Several physiological fields are a matter of daily importance in our clinical management of the perinate -- energy metabolism, renal function, nutrition and cardiopulmonary function. Each of these has had an extremely rich history of development within, first, basic physiology and, later, clinical medicine. Each has developed under the initial driving influence of brilliantly inquiring minds in physiology and the subsequent stimulation of aware clinicians astute enough to see the applications of the theory thus developed to the evaluation and management of many of their most difficult patients. Each topic alone could fill a chapter but I shall confine myself to an overview of three of them, before focusing, finally, on one. In each case it is possible to link the development of principles and practice with a number of well-known investigators who have, over the years, represented a most productive mixture of bedside and bench physiologists.
The need for more basic knowledge in the field of clinical energy metabolism was, perhaps, first recognized among premature infants by Budin around the turn of the century. He recognized, but could not well measure, the degree to which the premature infant was subjected to thermal stress, to his peril. The technology of the day available for examination of clinical energy metabolism in that era of Howland, Benedict and Talbot, was the accurate but extremely cumbersome direct calorimeter. The later development of indirect calorimetry by Lusk and DuBois put simpler, yet accurate, measurements in the hands of clinicians. By 1920 Wilson, Blackfan and Hess were laying the groundwork for the classic and definitive studies of (well) premature infants conducted just prior to World War II by Levine, Gordon and Day (at Cornell) who also recognized and began to measure the role of insensible water loss in overall energy balance. Following the war, Karlberg, Cross and Bruck began to delineate the concept of "neutral temperature," while subsequently, Oliver, Silverman, Sinclair, Scopes and Stern documented in human infants the biochemically fueled "non-shivering thermogenesis" previously identified among newborn animals. These investigators and others, including Hey and Hull, were able to find physiologic evidence for the existence and use of "brown fat" in the generation of chemical heat by infants subjected to the thermal stress of ambient temperatures less than "neutral." All of these fundamental developments are now a matter of daily clinical encounter in our nurseries in the form of double-walled incubators, servo-controlled radiant heaters-and even that most recent of thermal innovations, the rediscovery of the usefulness of clothing as insulation against heat loss among premature infants.
Much the same sort of developmental history can be traced in renal physiology from the laboratories of Van Slyke, Smith (Homer) and Pitts of 40 years ago, where the basic concepts of renal clearance, glomerular filtration rate, renal plasma flow and tubular maxima were developed, to the nurseries of Henry Barnett and others (again at Cornell), where the limited urinary concentrating ability of the newborn infant was first documented. This work proceeded through the 50's and 60's under the hands of McCance and Widdowson in England, along with McCrory, Rubin and Calcagno in this country. By the 1960's, Edelman, Kildeberg, Oh, Lind and Winters were demonstrating that the newborn's kidney is a medullary organ regarding its degree of enzyme maturation, that the infant possesses a low renal threshold for bicarbonate ion and that, initially, the rate of renal perfusion in the developing animal (and, presumably in the developing human) is diminished for the very good reason that renal vascular resistance, like pulmonary vascular resistance, is higher in the newborn period than it subsequently will be. We daily experience the fruits of these labors in the formulation of sensible homeostatic limits for parenteral fluid therapy and are still, apparently, in the process of learning that exceeding these limits may lead to the development or exacerbation of patent ductus arteriosus and bronchopulmonary dysplasia, as well as outright hemodilution.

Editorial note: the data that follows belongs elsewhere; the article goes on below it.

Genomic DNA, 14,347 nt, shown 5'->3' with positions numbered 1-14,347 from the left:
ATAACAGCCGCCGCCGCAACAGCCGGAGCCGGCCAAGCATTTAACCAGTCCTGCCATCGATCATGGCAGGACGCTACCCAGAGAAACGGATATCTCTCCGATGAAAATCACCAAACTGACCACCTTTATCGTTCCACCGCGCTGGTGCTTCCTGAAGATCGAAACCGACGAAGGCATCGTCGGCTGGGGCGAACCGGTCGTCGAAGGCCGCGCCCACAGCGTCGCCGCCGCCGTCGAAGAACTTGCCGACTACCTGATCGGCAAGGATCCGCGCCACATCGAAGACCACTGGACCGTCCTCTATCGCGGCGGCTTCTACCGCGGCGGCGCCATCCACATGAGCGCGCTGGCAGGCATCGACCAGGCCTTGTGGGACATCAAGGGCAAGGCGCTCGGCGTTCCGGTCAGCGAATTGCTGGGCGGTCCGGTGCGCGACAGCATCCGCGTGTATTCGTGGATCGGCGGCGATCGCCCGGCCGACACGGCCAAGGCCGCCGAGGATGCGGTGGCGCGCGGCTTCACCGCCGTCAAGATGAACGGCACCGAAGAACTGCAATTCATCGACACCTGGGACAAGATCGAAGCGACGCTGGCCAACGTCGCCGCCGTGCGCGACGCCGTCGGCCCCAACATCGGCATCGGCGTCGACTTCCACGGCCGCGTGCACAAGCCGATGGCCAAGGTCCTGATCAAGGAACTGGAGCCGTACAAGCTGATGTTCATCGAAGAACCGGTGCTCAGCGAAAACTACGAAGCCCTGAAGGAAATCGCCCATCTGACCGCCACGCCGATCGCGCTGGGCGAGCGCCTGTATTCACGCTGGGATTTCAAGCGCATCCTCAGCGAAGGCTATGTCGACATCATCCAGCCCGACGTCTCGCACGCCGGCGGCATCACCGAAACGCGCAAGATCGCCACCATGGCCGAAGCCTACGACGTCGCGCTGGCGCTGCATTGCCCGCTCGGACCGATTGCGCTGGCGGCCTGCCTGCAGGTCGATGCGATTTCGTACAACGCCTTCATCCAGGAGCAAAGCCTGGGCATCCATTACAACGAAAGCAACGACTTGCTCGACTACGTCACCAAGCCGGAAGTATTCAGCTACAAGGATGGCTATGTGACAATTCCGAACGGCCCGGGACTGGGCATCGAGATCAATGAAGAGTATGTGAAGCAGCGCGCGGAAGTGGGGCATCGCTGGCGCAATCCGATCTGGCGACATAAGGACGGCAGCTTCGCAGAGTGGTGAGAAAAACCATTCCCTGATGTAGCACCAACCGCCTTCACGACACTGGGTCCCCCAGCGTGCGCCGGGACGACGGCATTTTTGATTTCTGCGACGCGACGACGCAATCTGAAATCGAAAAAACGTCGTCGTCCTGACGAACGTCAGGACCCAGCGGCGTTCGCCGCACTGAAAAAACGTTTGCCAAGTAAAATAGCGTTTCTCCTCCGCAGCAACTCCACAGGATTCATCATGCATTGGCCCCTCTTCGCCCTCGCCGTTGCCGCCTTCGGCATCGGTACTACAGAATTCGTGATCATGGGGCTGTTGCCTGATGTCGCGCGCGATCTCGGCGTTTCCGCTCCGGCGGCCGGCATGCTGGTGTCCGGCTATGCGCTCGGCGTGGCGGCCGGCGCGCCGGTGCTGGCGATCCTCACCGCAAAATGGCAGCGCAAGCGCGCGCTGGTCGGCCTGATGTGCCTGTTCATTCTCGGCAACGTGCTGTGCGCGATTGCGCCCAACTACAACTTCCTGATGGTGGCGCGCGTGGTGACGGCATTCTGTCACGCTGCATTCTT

Time and my own ignorance will prevent adequate treatment of the topic of nutrition. Moreover, I am personally unable to identify the physiological engines of change, equivalent to a Homer Smith or Eugene DuBois, who may have driven this field. In any case, even we, the uninitiated, can trace in clinical terms the trail that Drs. Gordon, Levine, Holt, Snyderman and Kretchmer left through the 1940's in elucidating for us the role of low protein milk in infant feeding, the mutually supportive roles of tyrosine and vitamin C, the usefulness (and possible advisability) of vegetable, as opposed to animal, fats in infant formulae and, finally, the nutritional requirements among human infants for the several essential amino acids. It is particularly notable, in contrast to the topics previously touched upon, that this work was conducted nearly exclusively among human rather than animal newborns. These nutritional banners were carried into the 1950's by Drs. Barness and Winters and brought to the point of major practical clinical advance by the surgeon Dudrick. Subsequent important refinements have been contributed by, among others, Drs. Heird and Gaull, and, as a result, reasonably safe and very effective total parenteral nutrition is now a daily and often lifesaving clinical occurrence among patients of all ages.